Duarte is offering webinars on how to use Slidedocs. "Anyone can design a Slidedoc," she says. The format could be important in education, too, she says—imagine the reviled textbook and lecture format redesigned according to Slidedoc principles. "I've gotten tons of emails asking me to please transform education," Duarte says.

While banning boring presentations is a great idea, implementing the Slidedocs system could be tricky. Do people in business always want to take active roles in a presentation? Users might come to see it as just another form of homework. But Slidedocs can also serve as a way of supplying colleagues with convenient, coherent takeaways after a presentation—they certainly beat printouts of slide shows or endless PDFs of mostly irrelevant information. In some instances, circulating a Slidedoc could be enough to communicate a given idea on its own, making a presentation unnecessary.

"Too many people are hiding in dark rooms flipping through too many words on big screens," Sir Richard Branson, chairman of Virgin Group, once said of the loathed boardroom meeting. Maybe, with Duarte's new tool, that will soon change.

[Painting by Paul Corio]

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4 Comments

  • Hmph.

    Awesome concept and design, but this is another symptom-fixer. The root of the matter is there are non-designers doing design. It's not that the presentation content authors aren't intelligent, it's that they don't think visually.

    There is no amount of pre-formed templates and widgets that can can be created which will accommodate the very specific information business people need in order to convey their ideas. If there was a super-massive library of widgets, they wouldn't know which ones to pick for the right context.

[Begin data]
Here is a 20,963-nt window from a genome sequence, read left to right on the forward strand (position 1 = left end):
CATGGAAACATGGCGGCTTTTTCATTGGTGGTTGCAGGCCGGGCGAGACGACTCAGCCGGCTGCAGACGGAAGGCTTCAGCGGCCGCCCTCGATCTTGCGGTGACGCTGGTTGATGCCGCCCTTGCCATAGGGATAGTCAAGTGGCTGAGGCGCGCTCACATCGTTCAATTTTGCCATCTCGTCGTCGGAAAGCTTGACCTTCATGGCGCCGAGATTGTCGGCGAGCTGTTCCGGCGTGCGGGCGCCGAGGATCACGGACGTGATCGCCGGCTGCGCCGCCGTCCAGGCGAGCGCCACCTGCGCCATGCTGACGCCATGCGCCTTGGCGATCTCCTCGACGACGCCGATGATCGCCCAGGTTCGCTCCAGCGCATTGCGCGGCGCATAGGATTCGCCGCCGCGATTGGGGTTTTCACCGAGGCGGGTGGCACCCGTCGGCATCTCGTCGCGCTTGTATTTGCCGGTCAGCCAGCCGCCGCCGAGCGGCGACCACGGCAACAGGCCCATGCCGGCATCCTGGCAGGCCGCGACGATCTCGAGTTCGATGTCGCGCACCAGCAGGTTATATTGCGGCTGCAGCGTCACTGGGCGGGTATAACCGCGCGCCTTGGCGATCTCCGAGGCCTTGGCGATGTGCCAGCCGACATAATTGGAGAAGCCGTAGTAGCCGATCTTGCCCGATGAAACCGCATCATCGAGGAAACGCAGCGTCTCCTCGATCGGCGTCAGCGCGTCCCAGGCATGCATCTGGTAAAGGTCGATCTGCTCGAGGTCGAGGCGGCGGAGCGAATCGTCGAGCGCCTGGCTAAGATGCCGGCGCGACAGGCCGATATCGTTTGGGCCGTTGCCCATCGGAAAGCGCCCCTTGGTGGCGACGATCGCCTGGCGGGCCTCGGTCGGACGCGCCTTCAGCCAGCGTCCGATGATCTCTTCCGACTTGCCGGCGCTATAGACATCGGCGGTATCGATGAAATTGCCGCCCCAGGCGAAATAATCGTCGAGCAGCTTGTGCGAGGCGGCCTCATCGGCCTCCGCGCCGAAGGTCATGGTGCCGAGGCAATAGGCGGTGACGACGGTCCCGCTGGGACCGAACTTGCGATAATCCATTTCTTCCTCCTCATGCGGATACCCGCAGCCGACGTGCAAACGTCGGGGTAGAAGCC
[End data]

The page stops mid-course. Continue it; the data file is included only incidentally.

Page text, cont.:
This is an age-old struggle that really needs to be solved in the makeup of how collaborative teams work together to author these presentations.

  • That's a great comment. We agree that visual design – and clear design thinking – play huge roles in creating effective presentations. We also feel that non-designers can learn many of the design basics to improve most presentations by leaps and bounds – principles like including more white space, understanding how readers scan a slide, applying the rule of thirds to photographic placement, and using less text in general to convey messages. We also advocate brainstorming and planning presentation content in analog mode before creating actual slides in software, much like professional designers do in exploring different aesthetics and concepts.To take presentations to the next level (or if one is giving a particularly high-stakes talk), we advise readers on page 113 of the Slidedocs presentation to have a professional designer work on the project. - Duarte

  • Tom Manzione

    Well said Darrell. As I read through the Slidedocs material I couldn't stop thinking about all the decks I've "prettied up" for my clients over the years. Brilliant folks but do not think visually. Interesting idea though and well designed.